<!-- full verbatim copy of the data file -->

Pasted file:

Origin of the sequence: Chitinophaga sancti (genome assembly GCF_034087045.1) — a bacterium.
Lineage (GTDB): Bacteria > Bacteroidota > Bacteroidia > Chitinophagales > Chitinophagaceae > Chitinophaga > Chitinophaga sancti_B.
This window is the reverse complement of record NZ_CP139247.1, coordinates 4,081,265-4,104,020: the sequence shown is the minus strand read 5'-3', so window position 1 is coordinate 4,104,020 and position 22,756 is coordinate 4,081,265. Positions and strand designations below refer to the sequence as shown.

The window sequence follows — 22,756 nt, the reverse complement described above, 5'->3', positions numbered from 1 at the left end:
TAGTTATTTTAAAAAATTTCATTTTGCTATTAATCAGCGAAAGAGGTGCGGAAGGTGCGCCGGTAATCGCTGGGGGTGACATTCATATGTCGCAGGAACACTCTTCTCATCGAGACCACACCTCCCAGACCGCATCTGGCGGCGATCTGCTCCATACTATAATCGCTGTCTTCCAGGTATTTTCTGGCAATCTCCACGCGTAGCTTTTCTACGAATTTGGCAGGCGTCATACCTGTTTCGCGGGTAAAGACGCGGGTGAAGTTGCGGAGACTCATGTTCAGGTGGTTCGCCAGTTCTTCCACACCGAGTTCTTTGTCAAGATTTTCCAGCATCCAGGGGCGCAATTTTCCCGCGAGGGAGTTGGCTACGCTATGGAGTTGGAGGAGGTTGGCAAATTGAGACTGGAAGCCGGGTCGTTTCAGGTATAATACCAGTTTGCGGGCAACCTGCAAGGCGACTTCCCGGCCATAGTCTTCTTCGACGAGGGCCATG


Origin of the sequence: Chitinophaga sancti (genome assembly GCF_034087045.1) — a bacterium.
Lineage (GTDB): Bacteria > Bacteroidota > Bacteroidia > Chitinophagales > Chitinophagaceae > Chitinophaga > Chitinophaga sancti_B.
This window is the reverse complement of record NZ_CP139247.1, coordinates 4,081,265-4,104,020: the sequence shown is the minus strand read 5'-3', so window position 1 is coordinate 4,104,020 and position 22,756 is coordinate 4,081,265. Positions and strand designations below refer to the sequence as shown.

The window sequence follows — 22,756 nt, the reverse complement described above, 5'->3', positions numbered from 1 at the left end:
TAGTTATTTTAAAAAATTTCATTTTGCTATTAATCAGCGAAAGAGGTGCGGAAGGTGCGCCGGTAATCGCTGGGGGTGACATTCATATGTCGCAGGAACACTCTTCTCATCGAGACCACACCTCCCAGACCGCATCTGGCGGCGATCTGCTCCATACTATAATCGCTGTCTTCCAGGTATTTTCTGGCAATCTCCACGCGTAGCTTTTCTACGAATTTGGCAGGCGTCATACCTGTTTCGCGGGTAAAGACGCGGGTGAAGTTGCGGAGACTCATGTTCAGGTGGTTCGCCAGTTCTTCCACACCGAGTTCTTTGTCAAGATTTTCCAGCATCCAGGGGCGCAATTTTCCCGCGAGGGAGTTGGCTACGCTATGGAGTTGGAGGAGGTTGGCAAATTGAGACTGGAAGCCGGGTCGTTTCAGGTATAATACCAGTTTGCGGGCAACCTGCAAGGCGACTTCCCGGCCATAGTCTTCTTCGACGAGGGCCATG